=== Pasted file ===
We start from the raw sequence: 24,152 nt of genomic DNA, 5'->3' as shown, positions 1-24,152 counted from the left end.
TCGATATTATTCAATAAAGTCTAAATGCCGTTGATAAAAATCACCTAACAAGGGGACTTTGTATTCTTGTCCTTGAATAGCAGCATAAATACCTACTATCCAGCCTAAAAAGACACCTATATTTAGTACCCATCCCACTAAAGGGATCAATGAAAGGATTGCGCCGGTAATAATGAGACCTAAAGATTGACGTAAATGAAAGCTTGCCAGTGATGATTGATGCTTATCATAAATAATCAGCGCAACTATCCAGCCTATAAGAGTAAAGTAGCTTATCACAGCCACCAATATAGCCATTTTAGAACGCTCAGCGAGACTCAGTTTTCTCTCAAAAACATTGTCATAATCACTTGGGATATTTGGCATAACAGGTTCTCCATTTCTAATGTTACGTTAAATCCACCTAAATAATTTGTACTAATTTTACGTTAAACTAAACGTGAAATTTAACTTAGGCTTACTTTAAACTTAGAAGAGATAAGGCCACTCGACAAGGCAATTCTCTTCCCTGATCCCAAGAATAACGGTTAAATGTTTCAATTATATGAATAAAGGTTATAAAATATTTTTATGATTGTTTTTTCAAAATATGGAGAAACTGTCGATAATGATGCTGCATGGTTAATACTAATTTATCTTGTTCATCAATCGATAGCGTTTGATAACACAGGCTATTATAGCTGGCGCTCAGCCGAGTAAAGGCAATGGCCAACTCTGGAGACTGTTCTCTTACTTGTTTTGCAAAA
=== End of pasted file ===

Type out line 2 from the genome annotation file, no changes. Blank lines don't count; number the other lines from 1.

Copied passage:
TCGATATTATTCAATAAAGTCTAAATGCCGTTGATAAAAATCACCTAACAAGGGGACTTTGTATTCTTGTCCTTGAATAGCAGCATAAATACCTACTATCCAGCCTAAAAAGACACCTATATTTAGTACCCATCCCACTAAAGGGATCAATGAAAGGATTGCGCCGGTAATAATGAGACCTAAAGATTGACGTAAATGAAAGCTTGCCAGTGATGATTGATGCTTATCATAAATAATCAGCGCAACTATCCAGCCTATAAGAGTAAAGTAGCTTATCACAGCCACCAATATAGCCATTTTAGAACGCTCAGCGAGACTCAGTTTTCTCTCAAAAACATTGTCATAATCACTTGGGATATTTGGCATAACAGGTTCTCCATTTCTAATGTTACGTTAAATCCACCTAAATAATTTGTACTAATTTTACGTTAAACTAAACGTGAAATTTAACTTAGGCTTACTTTAAACTTAGAAGAGATAAGGCCACTCGACAAGGCAATTCTCTTCCCTGATCCCAAGAATAACGGTTAAATGTTTCAATTATATGAATAAAGGTTATAAAATATTTTTATGATTGTTTTTTCAAAATATGGAGAAACTGTCGATAATGATGCTGCATGGTTAATACTAATTTATCTTGTTCATCAATCGATAGCGTTTGATAACACAGGCTATTATAGCTGGCGCTCAGCCGAGTAAAGGCAATGGCCAACTCTGGAGACTGTTCTCTTACTTGTTTTGCAAAA